Where there’s fire there’s….


M. at fireplace

…great pleasure in the evenings, warm in front of our newly repaired fireplace. It only took a couple of days of a “maestro” and his helper on the rooftop, tearing down the upper chimney and tossing flying chunks of brick, tiles, adobe and concrete into the yard below, where they gouged out great chunks of grass. This followed by more days of interior work, with clouds of dust and more debris as the inside chimney came down, along with scorched boards and beams. That left a hole into the sky from our living room, so in the evenings Michael and I hunkered around the dining room table, where we ate, watched our entertainment on my laptop, and tried to resist going to bed too early. Then, another “maestro” came to install a steel chimney, followed by a day or so of cleanup, and – ¡que milagro! – we had a fireplace again. But will it work as well?

clean up chimney

steel maestro

For those of you who like the details, the new chimney, the round steel tube you see on the left, is slightly larger than the old, square one that leaked gas and smoke because it had not been well attached. But with a fire it drew like a dream! The new chimney takes more work to start a fire without smoking up the living room, because the larger shaft of cold air must be heated before the chimney begins to draw. In other words, it’s trickier to get a fire going. But Michael is learning new methods, and last night, as he sat in front of his crackling, non-smoking fire at cocktail hour (see first photo above), he waxed eloquent about the Zen of firewood and fire making and announced he felt a haiku coming on….

Two logs, placed just so….A smaller one goes between…Fire awakes in dance

Don’t laugh. Friends from Norway wrote: “Lots of wood houses and fireplaces here. The bestseller last year was a book called On Firewood. It was followed by a 6-hour TV show that the USA made fun of, about woodcutting, wood stacking, wood burning and et cetera et cetera. Millions have responded from around the world. So, Michael, Judy, you are in the loop. Norway still has chimney sweeps, no longer gender specific, with ladders and brushes and black outfits. Very serious stuff.”

*  *  *  *plowing w mountains

Another pleasure of living in Cañar is watching daily life around us. When that includes looking out our windows on a Saturday morning to see that Jose Maria and his family are preparing to plow our back field, we feel especially lucky. “You’d better come with your camera,” Michael yelled as Jose Maria was lashing a wooden yoke to the horns of two bulls. He attached a long wooden shaft to the yoke, both hard-carved, with a triangular steel plow, also lashed on with cowhide. The hoke and plow come in pieces so they can be carried by a man and his wife into fields near or far, part of a tradition of cultivating the land that goes back hundreds of years, since draft animals were introduced to the New World by the Spanish. Narcisa and two daughters brought five or six of their sheep to graze for the day on the weeds before they were plowed under. Nothing is wasted.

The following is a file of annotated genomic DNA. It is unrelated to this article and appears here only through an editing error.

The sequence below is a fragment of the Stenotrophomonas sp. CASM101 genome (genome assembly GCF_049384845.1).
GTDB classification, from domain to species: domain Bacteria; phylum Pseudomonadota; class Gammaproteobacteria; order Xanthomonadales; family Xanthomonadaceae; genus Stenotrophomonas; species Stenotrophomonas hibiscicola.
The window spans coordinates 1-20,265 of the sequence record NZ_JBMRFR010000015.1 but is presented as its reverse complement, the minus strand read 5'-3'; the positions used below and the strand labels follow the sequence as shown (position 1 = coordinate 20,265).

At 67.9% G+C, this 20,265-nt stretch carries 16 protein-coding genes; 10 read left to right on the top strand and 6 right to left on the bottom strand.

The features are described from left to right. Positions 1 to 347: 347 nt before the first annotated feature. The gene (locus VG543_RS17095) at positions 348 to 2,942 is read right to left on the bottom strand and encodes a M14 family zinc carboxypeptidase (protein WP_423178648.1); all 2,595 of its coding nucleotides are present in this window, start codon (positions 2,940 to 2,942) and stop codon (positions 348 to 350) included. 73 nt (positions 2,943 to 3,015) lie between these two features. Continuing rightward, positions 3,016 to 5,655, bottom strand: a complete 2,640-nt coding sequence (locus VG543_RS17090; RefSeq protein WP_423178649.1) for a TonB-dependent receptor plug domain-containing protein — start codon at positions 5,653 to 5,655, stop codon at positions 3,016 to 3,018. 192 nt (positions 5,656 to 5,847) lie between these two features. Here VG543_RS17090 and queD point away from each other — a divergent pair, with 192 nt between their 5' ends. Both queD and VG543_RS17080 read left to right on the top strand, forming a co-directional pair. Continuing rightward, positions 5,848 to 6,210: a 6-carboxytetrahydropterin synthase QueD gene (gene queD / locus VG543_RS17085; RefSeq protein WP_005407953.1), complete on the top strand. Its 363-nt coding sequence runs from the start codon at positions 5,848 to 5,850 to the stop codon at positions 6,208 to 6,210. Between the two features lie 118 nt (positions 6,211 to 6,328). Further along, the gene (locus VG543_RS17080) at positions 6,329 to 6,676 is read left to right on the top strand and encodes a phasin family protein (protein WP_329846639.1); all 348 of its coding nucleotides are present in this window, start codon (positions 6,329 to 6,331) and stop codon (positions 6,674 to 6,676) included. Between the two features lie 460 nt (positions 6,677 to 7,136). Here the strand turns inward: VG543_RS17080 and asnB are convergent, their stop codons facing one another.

close up yoke

This plowing of our field happens only once in the six months we’re here – usually about this time. Crops are planted according to the rainy seasons – the spring rains have just begun – but we never know when plowing will happen. So we were particularly happy that friends from Portland were visiting and able to see this wonderful sight. Our arrangement with Jose Maria and his family is this: they watch our house and water our patio plants while we’re gone, and in return they plant our land for their two yearly crops: corn, potatoes, peas and, this time, quinoa.

As the bulls pulled, Jose Maria kept the plow buried in the ground with his weight (very hard work) and yelled in a special language only the bulls seem to understand, telling them when to stop, go and turn around. His middle daughter Sarita, 14, suddenly looking like a lovely young woman, walked ahead to guide the bulls, or stopped to gather potatoes of the last crop that the plowing uncovered, with Narcisa, her mother and Maria, the youngest daughter.

Sarita with papas

Lourdes, the oldest daughter, had a kidney transplant last fall and she doesn’t work in the fields. She was at home preparing lunch. Around 1:00, Lourdes and Maria appeared with food wrapped in shawls on their backs, including warm boiled potatoes and hot sauce made with chile, parsley and peanuts. They family sat in the field for a picnic, and shared with us  – delicious. In return, Michael offered the traditional drink for plantings and harvests, canelaso, a hot tea with a shot of Zhumir alcohol added for the men.

After lunch, plowing and harvesting continued all day, until dusk.

harvesting papas

 

Sarita + LourdesSarita braiding Lourdes’ hair. Lourdes is 16 now and doing well with her new kidney, although her growth has been seriously compromised by her disease. At least now, free of dialysis, she has a chance for a normal life. An excellent student before her kidney failure three years ago, she will be able to return to high school next September. Later in the day, while her family worked in the field, Lourdes sat on our front lawn and read a book by Isabel Allende. We invited her to come sit by the fire, but she said she was fine, and would stay right where she was.

“Our House in the Clouds” heading to bookstores